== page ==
Living in a small community like Repelón has its obvious advantages and disadvantages. According to Laura, one of the biggest advantages is the people of the pueblo. The kind and giving spirit of her fellow Repeloneros is something that she really cherishes. She also enjoys the walk down to the Cienaga del Guajaro (the lake that borders town). Of course, the constant heat and overall lack of fruit trees in town are a few of the disadvantages.

Along with kind and friendly people, pueblo life is very tranquil and low-key when compared to the hustle and bustle of the cities. However, sometimes this tranquility can lead to unhealthy routines that center around television and sedentary activities. In Laura's opinión, this is because there are not many options in the pueblo for families and other citizens to enjoy. The number of parks are limited to what's available in the plaza, which is a few swings and a concrete soccer field.

In the future, Laura would love to travel to India to take in the architecture, food, history, and culture that it has to offer. She also sees the Indian culture as one that has been able to maintain a distinct character over the past centuries. In regards to the United States, she sees it as a very prosperous country that is open to the world population as a whole.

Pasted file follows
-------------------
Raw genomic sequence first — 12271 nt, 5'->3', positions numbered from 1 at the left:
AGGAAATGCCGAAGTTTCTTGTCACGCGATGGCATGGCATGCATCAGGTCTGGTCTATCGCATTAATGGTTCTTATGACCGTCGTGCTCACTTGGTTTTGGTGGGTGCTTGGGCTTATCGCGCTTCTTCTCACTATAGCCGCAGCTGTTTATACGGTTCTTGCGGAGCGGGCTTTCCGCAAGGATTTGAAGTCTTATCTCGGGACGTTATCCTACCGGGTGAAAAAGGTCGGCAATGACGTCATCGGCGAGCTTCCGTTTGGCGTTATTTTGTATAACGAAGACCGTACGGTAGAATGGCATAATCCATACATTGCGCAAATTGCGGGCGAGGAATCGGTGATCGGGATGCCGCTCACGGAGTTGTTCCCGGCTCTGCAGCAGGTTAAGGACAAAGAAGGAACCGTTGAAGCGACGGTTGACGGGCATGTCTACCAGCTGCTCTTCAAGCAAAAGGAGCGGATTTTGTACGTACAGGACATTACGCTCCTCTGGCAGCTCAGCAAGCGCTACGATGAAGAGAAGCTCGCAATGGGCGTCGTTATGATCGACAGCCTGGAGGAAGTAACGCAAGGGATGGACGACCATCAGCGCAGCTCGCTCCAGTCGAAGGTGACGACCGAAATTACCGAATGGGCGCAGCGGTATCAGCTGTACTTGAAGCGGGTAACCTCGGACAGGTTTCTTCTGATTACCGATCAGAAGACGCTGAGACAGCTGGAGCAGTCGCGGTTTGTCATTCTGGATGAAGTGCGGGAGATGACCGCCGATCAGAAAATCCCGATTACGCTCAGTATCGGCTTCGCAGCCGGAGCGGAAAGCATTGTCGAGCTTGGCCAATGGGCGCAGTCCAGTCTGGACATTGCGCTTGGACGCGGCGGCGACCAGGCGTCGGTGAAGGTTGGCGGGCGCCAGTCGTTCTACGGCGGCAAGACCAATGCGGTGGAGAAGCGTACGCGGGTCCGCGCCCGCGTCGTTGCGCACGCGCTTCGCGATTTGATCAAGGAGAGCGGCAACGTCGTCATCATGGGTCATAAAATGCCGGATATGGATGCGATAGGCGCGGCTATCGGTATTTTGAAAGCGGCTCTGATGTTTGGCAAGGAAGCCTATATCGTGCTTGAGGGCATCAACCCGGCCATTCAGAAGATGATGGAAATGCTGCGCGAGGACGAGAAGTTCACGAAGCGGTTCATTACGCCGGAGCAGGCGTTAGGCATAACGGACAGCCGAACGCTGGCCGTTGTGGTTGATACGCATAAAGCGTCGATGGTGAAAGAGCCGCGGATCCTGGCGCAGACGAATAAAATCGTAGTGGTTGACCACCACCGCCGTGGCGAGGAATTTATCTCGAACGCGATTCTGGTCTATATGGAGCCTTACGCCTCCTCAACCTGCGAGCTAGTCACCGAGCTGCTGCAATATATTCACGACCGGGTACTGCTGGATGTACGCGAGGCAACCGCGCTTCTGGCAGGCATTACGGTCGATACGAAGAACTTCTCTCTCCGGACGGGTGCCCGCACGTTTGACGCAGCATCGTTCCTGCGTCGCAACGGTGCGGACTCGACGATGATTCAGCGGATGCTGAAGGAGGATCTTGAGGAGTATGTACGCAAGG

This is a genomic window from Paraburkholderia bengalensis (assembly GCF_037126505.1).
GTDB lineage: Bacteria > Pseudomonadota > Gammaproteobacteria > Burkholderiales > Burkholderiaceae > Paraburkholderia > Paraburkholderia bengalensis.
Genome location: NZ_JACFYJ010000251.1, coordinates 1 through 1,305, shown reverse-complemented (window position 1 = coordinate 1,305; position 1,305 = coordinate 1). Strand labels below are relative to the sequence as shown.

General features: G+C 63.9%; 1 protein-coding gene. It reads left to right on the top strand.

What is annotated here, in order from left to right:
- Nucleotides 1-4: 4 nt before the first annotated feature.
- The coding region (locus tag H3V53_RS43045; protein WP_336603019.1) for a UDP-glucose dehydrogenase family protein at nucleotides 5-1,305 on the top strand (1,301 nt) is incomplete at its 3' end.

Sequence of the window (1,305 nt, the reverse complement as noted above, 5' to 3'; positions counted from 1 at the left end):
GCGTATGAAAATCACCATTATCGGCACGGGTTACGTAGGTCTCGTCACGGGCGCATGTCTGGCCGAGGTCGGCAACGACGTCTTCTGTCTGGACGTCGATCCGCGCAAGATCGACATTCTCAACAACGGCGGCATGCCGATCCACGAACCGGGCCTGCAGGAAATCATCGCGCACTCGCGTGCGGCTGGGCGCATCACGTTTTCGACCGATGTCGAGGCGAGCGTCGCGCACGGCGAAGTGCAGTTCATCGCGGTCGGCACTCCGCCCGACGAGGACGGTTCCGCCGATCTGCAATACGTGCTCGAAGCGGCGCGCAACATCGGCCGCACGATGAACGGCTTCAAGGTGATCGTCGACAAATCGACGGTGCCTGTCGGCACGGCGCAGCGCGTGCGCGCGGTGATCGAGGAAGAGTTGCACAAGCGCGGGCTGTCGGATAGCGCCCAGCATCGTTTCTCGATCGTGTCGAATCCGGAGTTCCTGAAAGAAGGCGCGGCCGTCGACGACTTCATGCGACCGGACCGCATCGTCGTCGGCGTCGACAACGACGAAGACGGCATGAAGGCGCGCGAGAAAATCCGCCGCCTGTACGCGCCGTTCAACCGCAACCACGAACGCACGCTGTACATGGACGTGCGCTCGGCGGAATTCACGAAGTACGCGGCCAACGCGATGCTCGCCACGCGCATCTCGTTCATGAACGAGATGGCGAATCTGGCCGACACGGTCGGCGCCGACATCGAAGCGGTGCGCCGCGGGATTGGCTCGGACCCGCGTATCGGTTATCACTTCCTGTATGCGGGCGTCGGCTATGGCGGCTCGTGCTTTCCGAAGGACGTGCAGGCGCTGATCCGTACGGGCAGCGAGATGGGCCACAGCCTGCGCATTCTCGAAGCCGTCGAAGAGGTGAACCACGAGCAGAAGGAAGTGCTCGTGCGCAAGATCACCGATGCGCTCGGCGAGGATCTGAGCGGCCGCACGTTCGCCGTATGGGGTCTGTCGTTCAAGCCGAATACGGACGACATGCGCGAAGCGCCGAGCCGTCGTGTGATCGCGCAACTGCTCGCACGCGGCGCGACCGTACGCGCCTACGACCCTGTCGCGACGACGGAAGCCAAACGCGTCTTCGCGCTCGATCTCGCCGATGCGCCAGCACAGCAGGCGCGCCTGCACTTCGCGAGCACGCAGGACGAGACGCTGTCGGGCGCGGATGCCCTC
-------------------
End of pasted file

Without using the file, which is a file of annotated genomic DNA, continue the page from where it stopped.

From the beginning of my community classes, Laura has always been someone that I can count on to participate and provide answers when others may be more hesitant. She definitely has a bright future and I am very confident that she will continue to do great and wonderful things for Repelón and the surrounding communities!

Thursday, July 7, 2016

A Journey Through Colombian Paradise

During my childhood in the states, summertime was my favorite time of the year. School was on a three-month hiatus. Sweet corn season was in full bloom. The county fair highlighted the middle of the summer docket. Family trips to the ballpark were a consistent source of enjoyment. Warm days and long nights were soaked in by all.